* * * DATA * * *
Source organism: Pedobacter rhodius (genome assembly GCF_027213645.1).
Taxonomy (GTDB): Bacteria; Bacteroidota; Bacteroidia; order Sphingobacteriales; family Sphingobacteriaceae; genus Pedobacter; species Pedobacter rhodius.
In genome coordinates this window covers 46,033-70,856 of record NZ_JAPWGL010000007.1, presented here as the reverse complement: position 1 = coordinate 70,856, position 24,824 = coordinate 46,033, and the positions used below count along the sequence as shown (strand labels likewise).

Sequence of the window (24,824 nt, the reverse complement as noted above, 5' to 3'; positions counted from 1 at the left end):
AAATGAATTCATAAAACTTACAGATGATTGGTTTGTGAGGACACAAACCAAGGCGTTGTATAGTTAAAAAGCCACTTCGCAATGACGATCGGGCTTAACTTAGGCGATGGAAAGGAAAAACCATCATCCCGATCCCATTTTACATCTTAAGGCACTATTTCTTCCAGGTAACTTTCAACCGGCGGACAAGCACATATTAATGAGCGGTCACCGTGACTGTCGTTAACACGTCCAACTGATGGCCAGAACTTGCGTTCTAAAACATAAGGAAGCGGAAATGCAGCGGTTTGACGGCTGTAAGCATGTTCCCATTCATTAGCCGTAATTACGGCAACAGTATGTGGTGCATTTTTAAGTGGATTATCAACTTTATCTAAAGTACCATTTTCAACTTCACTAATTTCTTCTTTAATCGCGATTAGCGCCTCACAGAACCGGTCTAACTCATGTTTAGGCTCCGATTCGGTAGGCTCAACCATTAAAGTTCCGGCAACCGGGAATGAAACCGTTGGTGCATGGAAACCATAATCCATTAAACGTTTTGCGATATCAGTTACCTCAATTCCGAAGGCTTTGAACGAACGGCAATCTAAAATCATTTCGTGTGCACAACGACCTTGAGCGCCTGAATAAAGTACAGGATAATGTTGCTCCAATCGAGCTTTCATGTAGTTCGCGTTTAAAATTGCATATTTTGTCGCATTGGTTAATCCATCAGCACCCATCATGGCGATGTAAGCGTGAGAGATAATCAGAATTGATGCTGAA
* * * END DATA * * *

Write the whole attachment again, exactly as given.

Source organism: Pedobacter rhodius (genome assembly GCF_027213645.1).
Taxonomy (GTDB): Bacteria; Bacteroidota; Bacteroidia; order Sphingobacteriales; family Sphingobacteriaceae; genus Pedobacter; species Pedobacter rhodius.
In genome coordinates this window covers 46,033-70,856 of record NZ_JAPWGL010000007.1, presented here as the reverse complement: position 1 = coordinate 70,856, position 24,824 = coordinate 46,033, and the positions used below count along the sequence as shown (strand labels likewise).

Sequence of the window (24,824 nt, the reverse complement as noted above, 5' to 3'; positions counted from 1 at the left end):
AAATGAATTCATAAAACTTACAGATGATTGGTTTGTGAGGACACAAACCAAGGCGTTGTATAGTTAAAAAGCCACTTCGCAATGACGATCGGGCTTAACTTAGGCGATGGAAAGGAAAAACCATCATCCCGATCCCATTTTACATCTTAAGGCACTATTTCTTCCAGGTAACTTTCAACCGGCGGACAAGCACATATTAATGAGCGGTCACCGTGACTGTCGTTAACACGTCCAACTGATGGCCAGAACTTGCGTTCTAAAACATAAGGAAGCGGAAATGCAGCGGTTTGACGGCTGTAAGCATGTTCCCATTCATTAGCCGTAATTACGGCAACAGTATGTGGTGCATTTTTAAGTGGATTATCAACTTTATCTAAAGTACCATTTTCAACTTCACTAATTTCTTCTTTAATCGCGATTAGCGCCTCACAGAACCGGTCTAACTCATGTTTAGGCTCCGATTCGGTAGGCTCAACCATTAAAGTTCCGGCAACCGGGAATGAAACCGTTGGTGCATGGAAACCATAATCCATTAAACGTTTTGCGATATCAGTTACCTCAATTCCGAAGGCTTTGAACGAACGGCAATCTAAAATCATTTCGTGTGCACAACGACCTTGAGCGCCTGAATAAAGTACAGGATAATGTTGCTCCAATCGAGCTTTCATGTAGTTCGCGTTTAAAATTGCATATTTTGTCGCATTGGTTAATCCATCAGCACCCATCATGGCGATGTAAGCGTGAGAGATAATCAGAATTGATGCTGAA